RESPONDING to public comments by STFA Chairman Christopher Nicholson which suggest political intervention is necessary to ensure tenanted land remains within the rented sector, Scottish Land & Estates’ Chief Executive Douglas McAdam hit back:
“The STFA Chairman has been very selective in his interpretation of the census statistics. He points to a “staggering” fall in the tenanted area yet fails to also highlight that, while the drop of 21,171 ha is obviously disappointing, it is actually an improvement on the previous year. He also fails to mention that despite this year’s reduction in the tenanted area the proportion of our agricultural area that is rented remains at 24%. Similarly, he points to a 5% drop in the number of tenanted holdings whilst failing to acknowledge that the methodology for estimating the number of holdings with tenancies has been revised since last year. In 2012 the Scottish Government thought there were 6,670 holdings with tenancy agreements; this year there are thought to be 7,069.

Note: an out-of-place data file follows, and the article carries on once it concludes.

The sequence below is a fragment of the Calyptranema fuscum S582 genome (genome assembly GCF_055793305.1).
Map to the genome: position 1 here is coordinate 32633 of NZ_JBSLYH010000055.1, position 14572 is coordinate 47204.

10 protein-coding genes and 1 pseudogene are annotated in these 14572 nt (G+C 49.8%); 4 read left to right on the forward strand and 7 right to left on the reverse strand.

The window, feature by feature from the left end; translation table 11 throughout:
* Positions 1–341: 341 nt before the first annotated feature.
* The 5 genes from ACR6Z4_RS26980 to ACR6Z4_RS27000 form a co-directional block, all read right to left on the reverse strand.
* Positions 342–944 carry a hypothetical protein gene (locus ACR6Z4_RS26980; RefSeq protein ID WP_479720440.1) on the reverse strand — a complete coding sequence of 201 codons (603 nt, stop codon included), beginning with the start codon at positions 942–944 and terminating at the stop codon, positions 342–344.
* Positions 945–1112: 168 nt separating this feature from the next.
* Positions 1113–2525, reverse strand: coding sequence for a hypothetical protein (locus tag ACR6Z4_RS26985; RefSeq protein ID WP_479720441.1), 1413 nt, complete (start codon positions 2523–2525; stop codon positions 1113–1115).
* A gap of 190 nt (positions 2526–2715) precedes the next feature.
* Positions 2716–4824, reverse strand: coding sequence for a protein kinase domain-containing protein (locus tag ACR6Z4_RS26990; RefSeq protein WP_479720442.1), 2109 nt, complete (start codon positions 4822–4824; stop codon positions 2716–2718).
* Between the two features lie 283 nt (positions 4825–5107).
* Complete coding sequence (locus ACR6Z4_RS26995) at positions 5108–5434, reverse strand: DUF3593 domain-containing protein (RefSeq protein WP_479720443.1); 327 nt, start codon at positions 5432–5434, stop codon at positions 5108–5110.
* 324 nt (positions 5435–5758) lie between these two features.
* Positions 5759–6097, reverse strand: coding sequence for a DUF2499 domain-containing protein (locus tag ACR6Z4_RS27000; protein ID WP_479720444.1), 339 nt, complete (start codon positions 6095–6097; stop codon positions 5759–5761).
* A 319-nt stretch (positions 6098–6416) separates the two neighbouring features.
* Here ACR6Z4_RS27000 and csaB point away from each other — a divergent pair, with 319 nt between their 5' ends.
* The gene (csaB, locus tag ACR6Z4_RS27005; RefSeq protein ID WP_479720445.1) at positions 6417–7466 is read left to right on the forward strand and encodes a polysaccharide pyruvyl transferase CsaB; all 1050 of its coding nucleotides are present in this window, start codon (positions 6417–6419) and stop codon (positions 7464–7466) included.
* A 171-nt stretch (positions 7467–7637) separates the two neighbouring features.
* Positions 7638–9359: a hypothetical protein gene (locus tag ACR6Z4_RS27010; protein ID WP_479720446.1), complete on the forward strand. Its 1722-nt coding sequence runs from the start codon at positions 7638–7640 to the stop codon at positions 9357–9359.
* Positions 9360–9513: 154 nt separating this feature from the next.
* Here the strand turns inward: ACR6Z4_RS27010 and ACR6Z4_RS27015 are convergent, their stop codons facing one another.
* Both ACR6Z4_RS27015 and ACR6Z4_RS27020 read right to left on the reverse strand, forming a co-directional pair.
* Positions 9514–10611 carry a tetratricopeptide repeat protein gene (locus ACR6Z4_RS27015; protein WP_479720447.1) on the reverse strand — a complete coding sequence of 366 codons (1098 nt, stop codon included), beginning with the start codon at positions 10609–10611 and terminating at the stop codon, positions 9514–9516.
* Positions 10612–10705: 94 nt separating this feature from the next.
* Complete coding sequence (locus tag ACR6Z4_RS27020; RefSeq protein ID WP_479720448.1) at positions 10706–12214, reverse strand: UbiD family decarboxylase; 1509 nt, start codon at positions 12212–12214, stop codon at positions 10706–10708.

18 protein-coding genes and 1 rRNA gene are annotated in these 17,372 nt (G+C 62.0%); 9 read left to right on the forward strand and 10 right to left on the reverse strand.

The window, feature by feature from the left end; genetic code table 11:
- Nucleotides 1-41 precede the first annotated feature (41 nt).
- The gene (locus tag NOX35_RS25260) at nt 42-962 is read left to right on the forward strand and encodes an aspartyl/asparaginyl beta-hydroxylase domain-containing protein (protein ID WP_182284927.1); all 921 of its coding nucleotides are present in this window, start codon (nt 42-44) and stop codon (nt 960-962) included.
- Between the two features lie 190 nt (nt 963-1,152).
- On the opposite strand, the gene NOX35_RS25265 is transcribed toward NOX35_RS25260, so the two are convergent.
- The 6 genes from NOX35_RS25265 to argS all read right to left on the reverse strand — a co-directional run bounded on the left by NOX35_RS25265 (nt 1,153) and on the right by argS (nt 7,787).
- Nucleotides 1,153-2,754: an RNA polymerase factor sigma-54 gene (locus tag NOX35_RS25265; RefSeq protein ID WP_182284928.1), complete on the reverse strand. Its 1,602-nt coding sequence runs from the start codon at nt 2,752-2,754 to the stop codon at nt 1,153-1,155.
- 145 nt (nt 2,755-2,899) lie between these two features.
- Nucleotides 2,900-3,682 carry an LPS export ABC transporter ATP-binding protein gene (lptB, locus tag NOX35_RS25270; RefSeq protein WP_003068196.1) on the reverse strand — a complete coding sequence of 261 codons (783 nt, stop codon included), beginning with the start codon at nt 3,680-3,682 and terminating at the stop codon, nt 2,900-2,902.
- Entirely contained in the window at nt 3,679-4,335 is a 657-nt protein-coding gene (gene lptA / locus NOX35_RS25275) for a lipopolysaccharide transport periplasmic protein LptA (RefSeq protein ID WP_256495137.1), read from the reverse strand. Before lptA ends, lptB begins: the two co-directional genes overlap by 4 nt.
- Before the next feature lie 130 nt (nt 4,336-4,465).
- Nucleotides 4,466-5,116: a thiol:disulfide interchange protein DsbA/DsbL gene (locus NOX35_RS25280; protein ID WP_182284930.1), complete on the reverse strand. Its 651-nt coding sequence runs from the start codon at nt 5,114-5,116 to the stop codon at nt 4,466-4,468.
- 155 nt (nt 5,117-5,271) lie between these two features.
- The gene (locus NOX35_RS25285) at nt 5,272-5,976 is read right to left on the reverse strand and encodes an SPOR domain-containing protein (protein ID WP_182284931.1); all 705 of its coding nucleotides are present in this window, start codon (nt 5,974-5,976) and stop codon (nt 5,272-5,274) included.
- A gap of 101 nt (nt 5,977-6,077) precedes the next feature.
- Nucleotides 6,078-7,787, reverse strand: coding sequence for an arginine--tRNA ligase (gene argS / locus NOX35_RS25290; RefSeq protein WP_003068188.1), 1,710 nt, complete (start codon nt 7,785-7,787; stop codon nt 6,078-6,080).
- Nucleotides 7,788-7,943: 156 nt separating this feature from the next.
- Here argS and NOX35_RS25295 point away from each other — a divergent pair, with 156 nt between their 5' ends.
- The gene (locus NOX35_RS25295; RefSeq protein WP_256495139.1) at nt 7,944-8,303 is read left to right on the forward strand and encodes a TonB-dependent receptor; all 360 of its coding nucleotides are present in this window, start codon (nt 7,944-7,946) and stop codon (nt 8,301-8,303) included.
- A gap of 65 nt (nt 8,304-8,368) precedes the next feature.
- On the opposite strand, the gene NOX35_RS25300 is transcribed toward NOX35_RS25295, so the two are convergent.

“Chris Nicholson then suggests that there is spare agricultural capacity while ignoring the fact that the agricultural area has remained the same. He talks about increasing examples of under-utilisation of farmland and chronic lack of investment on farms whilst ignoring the bigger picture of the hiatus caused by CAP reform.
“While these figures are useful they do not give the full picture and misdirected criticism based on bald speculation creates unnecessary tension in the whole sector - undermining the confidence of all involved. There are in fact many factors at work which could have caused the decrease – farms being sold, farms not being re-let and taken in-hand or worked via contract agreements – tenant farmers purchasing their farms, land being planted for forestry, amalgamation of units – and a whole host of other possible explanations. None of these mean land is left unproductive and may well be worked by the same farmers, but using different contractual arrangements.
“What is lacking is detail in the census methodology to examine the reasoning behind the 1.5% drop. It would be helpful, and avoid speculators reaching self-serving conclusions, if the government could provide better data on the actual cause of the adjustment in tenancy figures in order to enable constructive discussion rather than simplistic finger pointing.”